USDA proposes new category for regions infected with BSE
The U.S. Department of Agriculture has proposed a new category of regions that have a minimal risk of spreading bovine spongiform encephalopathy, also known as “mad cow” disease, to U.S. herds.
“This proposal reflects a thorough review of the scientific evidence, which shows the risk to public health to be extremely low,” said U.S. Agriculture Secretary Ann M. Veneman in a statement Friday.
BSE, a fatal neurological disease, may be transferred to humans through consumption of infected meat.
The proposed minimal risk region list would include regions which an animal has been diagnosed with BSE but in which specific preventive measures have been in place for a period of time to reduce the risk of spreading BSE to the United States through live cattle or meat imports.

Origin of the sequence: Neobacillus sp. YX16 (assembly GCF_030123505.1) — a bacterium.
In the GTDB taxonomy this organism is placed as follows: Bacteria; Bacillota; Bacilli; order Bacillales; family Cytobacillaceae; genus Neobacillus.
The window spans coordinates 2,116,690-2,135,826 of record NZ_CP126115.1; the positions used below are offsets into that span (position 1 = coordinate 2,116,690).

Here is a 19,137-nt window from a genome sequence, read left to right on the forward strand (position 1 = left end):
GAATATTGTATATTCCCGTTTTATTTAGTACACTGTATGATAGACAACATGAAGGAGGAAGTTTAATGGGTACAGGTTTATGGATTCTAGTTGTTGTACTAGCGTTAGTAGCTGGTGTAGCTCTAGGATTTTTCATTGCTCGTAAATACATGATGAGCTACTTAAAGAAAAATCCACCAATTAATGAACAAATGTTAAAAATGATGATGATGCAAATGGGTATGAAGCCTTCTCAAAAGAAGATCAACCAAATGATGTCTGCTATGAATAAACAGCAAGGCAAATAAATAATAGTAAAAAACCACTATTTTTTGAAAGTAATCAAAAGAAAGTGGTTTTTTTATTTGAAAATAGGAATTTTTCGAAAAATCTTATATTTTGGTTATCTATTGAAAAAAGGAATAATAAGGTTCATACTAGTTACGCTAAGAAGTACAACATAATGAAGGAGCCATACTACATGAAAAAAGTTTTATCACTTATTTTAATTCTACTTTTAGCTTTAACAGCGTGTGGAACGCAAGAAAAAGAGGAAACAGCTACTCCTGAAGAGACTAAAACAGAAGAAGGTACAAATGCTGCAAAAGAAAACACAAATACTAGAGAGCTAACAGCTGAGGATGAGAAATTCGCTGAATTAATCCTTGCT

USDA said it believes that the surveillance, prevention and control measures implemented by Canada, for example, are sufficient to be included in the minimal risk category. Canada detected BSE in a cow in May.
USDA also said its proposed rule is in line with international guidelines set by the World Organization for Animal Health.
USDA also released the findings of an assessment into Canada’s BSE controls conducted by the Harvard Center for Risk Analysis. The study found that even if infected animals or feed material entered the United States from Canada, the risk of BSE spreading extensively within the United States was low, and with tight controls could be eliminated quickly.